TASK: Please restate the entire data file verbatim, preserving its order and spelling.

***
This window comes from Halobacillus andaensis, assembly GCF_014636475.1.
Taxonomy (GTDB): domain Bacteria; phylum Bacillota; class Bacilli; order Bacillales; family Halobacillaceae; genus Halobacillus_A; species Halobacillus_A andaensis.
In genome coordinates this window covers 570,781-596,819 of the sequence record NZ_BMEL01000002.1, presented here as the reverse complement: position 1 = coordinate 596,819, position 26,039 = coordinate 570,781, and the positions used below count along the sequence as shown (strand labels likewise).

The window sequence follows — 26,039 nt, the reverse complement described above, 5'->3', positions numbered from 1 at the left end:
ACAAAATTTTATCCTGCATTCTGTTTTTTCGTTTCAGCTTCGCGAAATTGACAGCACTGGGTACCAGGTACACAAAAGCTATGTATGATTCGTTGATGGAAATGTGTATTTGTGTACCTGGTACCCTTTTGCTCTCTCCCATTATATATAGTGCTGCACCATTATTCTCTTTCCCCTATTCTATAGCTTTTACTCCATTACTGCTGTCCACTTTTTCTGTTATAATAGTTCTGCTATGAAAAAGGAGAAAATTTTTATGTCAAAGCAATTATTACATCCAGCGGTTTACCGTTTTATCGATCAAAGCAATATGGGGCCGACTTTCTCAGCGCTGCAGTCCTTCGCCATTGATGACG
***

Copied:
This window comes from Halobacillus andaensis, assembly GCF_014636475.1.
Taxonomy (GTDB): domain Bacteria; phylum Bacillota; class Bacilli; order Bacillales; family Halobacillaceae; genus Halobacillus_A; species Halobacillus_A andaensis.
In genome coordinates this window covers 570,781-596,819 of the sequence record NZ_BMEL01000002.1, presented here as the reverse complement: position 1 = coordinate 596,819, position 26,039 = coordinate 570,781, and the positions used below count along the sequence as shown (strand labels likewise).

The window sequence follows — 26,039 nt, the reverse complement described above, 5'->3', positions numbered from 1 at the left end:
ACAAAATTTTATCCTGCATTCTGTTTTTTCGTTTCAGCTTCGCGAAATTGACAGCACTGGGTACCAGGTACACAAAAGCTATGTATGATTCGTTGATGGAAATGTGTATTTGTGTACCTGGTACCCTTTTGCTCTCTCCCATTATATATAGTGCTGCACCATTATTCTCTTTCCCCTATTCTATAGCTTTTACTCCATTACTGCTGTCCACTTTTTCTGTTATAATAGTTCTGCTATGAAAAAGGAGAAAATTTTTATGTCAAAGCAATTATTACATCCAGCGGTTTACCGTTTTATCGATCAAAGCAATATGGGGCCGACTTTCTCAGCGCTGCAGTCCTTCGCCATTGATGACG